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Reforming The Supreme Court? Step One Is Now Underway




Yesterday, House Judiciary Committee chair Jerry Nadler (D-NY), Hank Johnson (D-GA), and 4 senior members of the committee— David Cicilline (D-RI), Sheila Jackson Lee (D-TX), Karen Bass (D-CA), Steve Cohen (D-TN)— plus Ro Khanna (D-CA) from the Oversight and Reform Committee introduced a bill, the Supreme Court Tenure Establishment and Retirement Modernization (TERM) Act, to start the reform process of the Supreme Court. Sheldon Whitehouse (D-RI) is introducing the same bill in the Senate.


This afternoon, Khanna told me that "Six extremist justices trying to undermine our democracy and fundamental freedoms shouldn’t get to remain on the court for life. Term limits will help rebalance the court and ensure impartiality. I’m glad to work with Rep. Hank Johnson to create term limits for Supreme Court justices-- a measure that is overwhelmingly popular with the American people. Let's pass this bill and my Supreme Court Term Limits Act."



Polling has shown that two-thirds of Americans support term limits for Supreme Court justices and this bill lays out an orderly process for achieving just that. This is what the bill would do:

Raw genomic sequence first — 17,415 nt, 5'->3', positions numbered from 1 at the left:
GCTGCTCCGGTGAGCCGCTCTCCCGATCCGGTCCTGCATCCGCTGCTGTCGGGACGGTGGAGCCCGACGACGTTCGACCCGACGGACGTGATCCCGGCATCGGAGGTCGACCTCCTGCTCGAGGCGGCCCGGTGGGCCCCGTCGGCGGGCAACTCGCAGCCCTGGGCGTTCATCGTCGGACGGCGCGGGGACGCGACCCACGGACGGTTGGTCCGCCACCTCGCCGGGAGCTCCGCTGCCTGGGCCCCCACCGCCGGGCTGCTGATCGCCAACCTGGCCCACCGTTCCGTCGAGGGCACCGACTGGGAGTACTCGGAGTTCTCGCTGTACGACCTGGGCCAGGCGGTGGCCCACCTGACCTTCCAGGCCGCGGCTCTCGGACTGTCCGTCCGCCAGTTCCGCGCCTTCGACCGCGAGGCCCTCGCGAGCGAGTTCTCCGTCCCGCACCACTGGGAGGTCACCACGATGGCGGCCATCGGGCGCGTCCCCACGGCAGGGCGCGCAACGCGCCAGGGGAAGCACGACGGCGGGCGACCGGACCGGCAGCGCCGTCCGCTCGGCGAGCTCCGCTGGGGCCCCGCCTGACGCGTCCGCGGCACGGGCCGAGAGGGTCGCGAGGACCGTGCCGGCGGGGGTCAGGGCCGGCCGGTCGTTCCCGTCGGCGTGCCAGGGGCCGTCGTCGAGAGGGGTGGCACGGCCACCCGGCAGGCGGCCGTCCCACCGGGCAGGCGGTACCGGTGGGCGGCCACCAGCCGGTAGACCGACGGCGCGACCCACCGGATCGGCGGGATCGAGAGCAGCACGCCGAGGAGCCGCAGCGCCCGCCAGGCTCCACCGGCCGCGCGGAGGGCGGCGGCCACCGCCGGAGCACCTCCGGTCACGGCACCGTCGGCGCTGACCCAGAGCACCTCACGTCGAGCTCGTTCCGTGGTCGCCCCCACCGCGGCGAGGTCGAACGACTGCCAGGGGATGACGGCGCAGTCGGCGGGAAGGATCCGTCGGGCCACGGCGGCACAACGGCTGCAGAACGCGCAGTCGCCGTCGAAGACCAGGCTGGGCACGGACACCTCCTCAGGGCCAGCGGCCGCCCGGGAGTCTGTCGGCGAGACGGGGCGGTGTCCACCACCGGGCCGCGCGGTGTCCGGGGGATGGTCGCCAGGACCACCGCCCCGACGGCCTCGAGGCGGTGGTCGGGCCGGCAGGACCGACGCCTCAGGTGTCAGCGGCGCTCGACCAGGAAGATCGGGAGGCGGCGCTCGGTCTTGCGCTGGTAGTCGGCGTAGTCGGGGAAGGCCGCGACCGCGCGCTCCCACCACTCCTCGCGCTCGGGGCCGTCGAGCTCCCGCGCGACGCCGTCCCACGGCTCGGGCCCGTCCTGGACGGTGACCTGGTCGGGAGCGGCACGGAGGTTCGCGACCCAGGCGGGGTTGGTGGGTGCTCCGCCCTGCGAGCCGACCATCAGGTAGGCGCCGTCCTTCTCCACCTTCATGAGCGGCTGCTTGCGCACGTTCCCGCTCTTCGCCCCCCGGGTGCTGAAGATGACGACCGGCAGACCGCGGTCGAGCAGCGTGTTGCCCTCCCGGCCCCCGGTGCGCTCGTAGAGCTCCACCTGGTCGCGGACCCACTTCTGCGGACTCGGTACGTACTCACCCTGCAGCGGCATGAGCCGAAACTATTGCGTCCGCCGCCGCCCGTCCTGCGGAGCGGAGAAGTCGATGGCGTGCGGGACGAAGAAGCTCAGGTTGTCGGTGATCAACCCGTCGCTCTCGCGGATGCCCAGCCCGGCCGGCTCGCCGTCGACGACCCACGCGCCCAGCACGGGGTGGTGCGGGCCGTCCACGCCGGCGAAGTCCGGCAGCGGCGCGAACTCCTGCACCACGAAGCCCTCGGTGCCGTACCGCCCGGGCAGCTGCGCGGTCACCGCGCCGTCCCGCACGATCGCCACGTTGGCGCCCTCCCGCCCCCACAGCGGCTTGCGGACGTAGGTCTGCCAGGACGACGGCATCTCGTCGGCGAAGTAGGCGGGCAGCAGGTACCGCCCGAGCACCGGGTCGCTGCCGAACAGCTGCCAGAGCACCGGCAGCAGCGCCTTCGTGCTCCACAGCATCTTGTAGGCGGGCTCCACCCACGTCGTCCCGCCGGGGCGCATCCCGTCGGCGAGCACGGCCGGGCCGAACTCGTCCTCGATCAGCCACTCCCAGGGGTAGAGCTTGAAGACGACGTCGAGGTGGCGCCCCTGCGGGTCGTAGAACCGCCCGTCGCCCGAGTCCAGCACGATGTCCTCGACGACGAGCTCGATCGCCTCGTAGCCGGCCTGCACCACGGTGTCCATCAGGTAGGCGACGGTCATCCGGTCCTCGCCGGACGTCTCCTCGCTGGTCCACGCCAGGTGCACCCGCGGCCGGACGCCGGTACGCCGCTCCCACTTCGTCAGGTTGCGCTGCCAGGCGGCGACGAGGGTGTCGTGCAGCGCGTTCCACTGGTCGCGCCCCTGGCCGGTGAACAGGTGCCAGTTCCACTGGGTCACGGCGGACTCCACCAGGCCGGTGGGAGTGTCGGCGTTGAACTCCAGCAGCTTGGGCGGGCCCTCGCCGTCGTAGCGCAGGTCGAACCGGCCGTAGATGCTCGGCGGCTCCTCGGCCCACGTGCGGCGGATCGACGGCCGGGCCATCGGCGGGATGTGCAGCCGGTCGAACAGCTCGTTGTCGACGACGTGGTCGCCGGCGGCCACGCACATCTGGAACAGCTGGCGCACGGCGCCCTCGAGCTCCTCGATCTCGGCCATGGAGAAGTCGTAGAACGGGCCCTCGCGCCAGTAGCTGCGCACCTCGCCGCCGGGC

• Establish terms of 18 years in regular active service for Supreme Court justices, after which justices who retain the office will assume senior status;

• Establish regular appointments of Supreme Court justices in the first and third years following a presidential election as the sole means of Supreme Court appointments;

• Require current justices to assume senior status in order of length of service on the Court as regularly appointed justices receive their commissions;

• Preserve life tenure by ensuring that senior justices retired from regular active service continue to hold the office of Supreme Court justice, including official duties and compensation; and

• Require the Supreme Court justice who most recently assumed senior status to fill in on the Court if the number of justices in regular active service falls below nine.


The sponsors have said that their bill will “restore legitimacy and independence to the nation’s highest court… Five of the six conservative justices on the bench were appointed by presidents who lost the popular vote, and they are now racing to impose their out-of-touch agenda on the American people, who do not want it. Term limits are a necessary step toward restoring balance to this radical, unrestrained majority on the court.”

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